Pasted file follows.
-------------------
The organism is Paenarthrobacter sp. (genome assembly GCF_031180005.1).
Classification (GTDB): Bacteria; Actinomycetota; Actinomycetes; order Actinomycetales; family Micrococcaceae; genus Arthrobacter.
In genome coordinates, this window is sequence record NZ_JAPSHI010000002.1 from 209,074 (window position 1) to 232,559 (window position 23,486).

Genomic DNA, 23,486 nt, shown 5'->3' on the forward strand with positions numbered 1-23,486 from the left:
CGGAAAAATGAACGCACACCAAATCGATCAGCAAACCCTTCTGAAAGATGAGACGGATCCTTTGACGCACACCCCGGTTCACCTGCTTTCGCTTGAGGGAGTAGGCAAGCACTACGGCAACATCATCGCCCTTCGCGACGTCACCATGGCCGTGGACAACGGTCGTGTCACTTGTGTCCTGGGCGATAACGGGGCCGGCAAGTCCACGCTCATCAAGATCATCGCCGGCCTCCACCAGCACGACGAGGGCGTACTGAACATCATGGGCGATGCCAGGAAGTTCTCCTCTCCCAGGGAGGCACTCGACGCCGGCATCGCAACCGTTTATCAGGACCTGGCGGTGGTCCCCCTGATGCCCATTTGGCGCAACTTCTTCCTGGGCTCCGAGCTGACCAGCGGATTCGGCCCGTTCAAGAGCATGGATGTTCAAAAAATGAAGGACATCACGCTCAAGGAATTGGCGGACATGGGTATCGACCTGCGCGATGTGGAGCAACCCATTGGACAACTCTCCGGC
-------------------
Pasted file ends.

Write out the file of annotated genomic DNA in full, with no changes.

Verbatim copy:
The organism is Paenarthrobacter sp. (genome assembly GCF_031180005.1).
Classification (GTDB): Bacteria; Actinomycetota; Actinomycetes; order Actinomycetales; family Micrococcaceae; genus Arthrobacter.
In genome coordinates, this window is sequence record NZ_JAPSHI010000002.1 from 209,074 (window position 1) to 232,559 (window position 23,486).

Genomic DNA, 23,486 nt, shown 5'->3' on the forward strand with positions numbered 1-23,486 from the left:
CGGAAAAATGAACGCACACCAAATCGATCAGCAAACCCTTCTGAAAGATGAGACGGATCCTTTGACGCACACCCCGGTTCACCTGCTTTCGCTTGAGGGAGTAGGCAAGCACTACGGCAACATCATCGCCCTTCGCGACGTCACCATGGCCGTGGACAACGGTCGTGTCACTTGTGTCCTGGGCGATAACGGGGCCGGCAAGTCCACGCTCATCAAGATCATCGCCGGCCTCCACCAGCACGACGAGGGCGTACTGAACATCATGGGCGATGCCAGGAAGTTCTCCTCTCCCAGGGAGGCACTCGACGCCGGCATCGCAACCGTTTATCAGGACCTGGCGGTGGTCCCCCTGATGCCCATTTGGCGCAACTTCTTCCTGGGCTCCGAGCTGACCAGCGGATTCGGCCCGTTCAAGAGCATGGATGTTCAAAAAATGAAGGACATCACGCTCAAGGAATTGGCGGACATGGGTATCGACCTGCGCGATGTGGAGCAACCCATTGGACAACTCTCCGGC